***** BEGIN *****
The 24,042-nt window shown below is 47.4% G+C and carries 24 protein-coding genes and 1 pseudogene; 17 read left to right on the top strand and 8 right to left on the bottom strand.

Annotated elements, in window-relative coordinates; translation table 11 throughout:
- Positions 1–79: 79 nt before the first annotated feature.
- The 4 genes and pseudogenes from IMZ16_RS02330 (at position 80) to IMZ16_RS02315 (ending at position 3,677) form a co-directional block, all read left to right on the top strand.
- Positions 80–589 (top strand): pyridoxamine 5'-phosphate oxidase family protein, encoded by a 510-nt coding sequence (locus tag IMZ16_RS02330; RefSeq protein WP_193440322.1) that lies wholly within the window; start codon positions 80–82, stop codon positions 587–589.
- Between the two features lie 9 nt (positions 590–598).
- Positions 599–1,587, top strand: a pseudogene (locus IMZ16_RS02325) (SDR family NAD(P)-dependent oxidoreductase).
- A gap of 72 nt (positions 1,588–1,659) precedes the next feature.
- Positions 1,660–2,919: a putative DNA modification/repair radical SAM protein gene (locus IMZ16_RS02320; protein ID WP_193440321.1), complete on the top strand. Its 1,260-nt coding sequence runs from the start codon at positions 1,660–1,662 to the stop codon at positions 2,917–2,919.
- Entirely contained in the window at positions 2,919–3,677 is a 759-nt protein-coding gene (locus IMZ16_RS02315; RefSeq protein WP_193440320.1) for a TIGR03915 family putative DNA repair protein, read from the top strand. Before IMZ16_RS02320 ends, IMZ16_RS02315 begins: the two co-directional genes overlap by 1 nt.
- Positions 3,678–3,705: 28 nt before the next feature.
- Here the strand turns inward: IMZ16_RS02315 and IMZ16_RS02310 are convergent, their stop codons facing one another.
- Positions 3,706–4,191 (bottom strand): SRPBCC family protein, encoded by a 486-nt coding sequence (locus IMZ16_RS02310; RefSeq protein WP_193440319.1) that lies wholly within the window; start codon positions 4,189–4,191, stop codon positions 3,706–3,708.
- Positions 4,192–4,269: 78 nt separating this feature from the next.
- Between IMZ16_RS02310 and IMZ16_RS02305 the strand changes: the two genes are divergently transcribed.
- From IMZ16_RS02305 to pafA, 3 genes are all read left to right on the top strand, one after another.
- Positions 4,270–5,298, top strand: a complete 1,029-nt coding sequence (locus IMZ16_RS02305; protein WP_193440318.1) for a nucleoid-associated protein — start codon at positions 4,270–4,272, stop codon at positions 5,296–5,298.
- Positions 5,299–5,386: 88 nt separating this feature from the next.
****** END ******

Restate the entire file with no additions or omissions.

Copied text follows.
The 24,042-nt window shown below is 47.4% G+C and carries 24 protein-coding genes and 1 pseudogene; 17 read left to right on the top strand and 8 right to left on the bottom strand.

Annotated elements, in window-relative coordinates; translation table 11 throughout:
- Positions 1–79: 79 nt before the first annotated feature.
- The 4 genes and pseudogenes from IMZ16_RS02330 (at position 80) to IMZ16_RS02315 (ending at position 3,677) form a co-directional block, all read left to right on the top strand.
- Positions 80–589 (top strand): pyridoxamine 5'-phosphate oxidase family protein, encoded by a 510-nt coding sequence (locus tag IMZ16_RS02330; RefSeq protein WP_193440322.1) that lies wholly within the window; start codon positions 80–82, stop codon positions 587–589.
- Between the two features lie 9 nt (positions 590–598).
- Positions 599–1,587, top strand: a pseudogene (locus IMZ16_RS02325) (SDR family NAD(P)-dependent oxidoreductase).
- A gap of 72 nt (positions 1,588–1,659) precedes the next feature.
- Positions 1,660–2,919: a putative DNA modification/repair radical SAM protein gene (locus IMZ16_RS02320; protein ID WP_193440321.1), complete on the top strand. Its 1,260-nt coding sequence runs from the start codon at positions 1,660–1,662 to the stop codon at positions 2,917–2,919.
- Entirely contained in the window at positions 2,919–3,677 is a 759-nt protein-coding gene (locus IMZ16_RS02315; RefSeq protein WP_193440320.1) for a TIGR03915 family putative DNA repair protein, read from the top strand. Before IMZ16_RS02320 ends, IMZ16_RS02315 begins: the two co-directional genes overlap by 1 nt.
- Positions 3,678–3,705: 28 nt before the next feature.
- Here the strand turns inward: IMZ16_RS02315 and IMZ16_RS02310 are convergent, their stop codons facing one another.
- Positions 3,706–4,191 (bottom strand): SRPBCC family protein, encoded by a 486-nt coding sequence (locus IMZ16_RS02310; RefSeq protein WP_193440319.1) that lies wholly within the window; start codon positions 4,189–4,191, stop codon positions 3,706–3,708.
- Positions 4,192–4,269: 78 nt separating this feature from the next.
- Between IMZ16_RS02310 and IMZ16_RS02305 the strand changes: the two genes are divergently transcribed.
- From IMZ16_RS02305 to pafA, 3 genes are all read left to right on the top strand, one after another.
- Positions 4,270–5,298, top strand: a complete 1,029-nt coding sequence (locus IMZ16_RS02305; protein WP_193440318.1) for a nucleoid-associated protein — start codon at positions 4,270–4,272, stop codon at positions 5,296–5,298.
- Positions 5,299–5,386: 88 nt separating this feature from the next.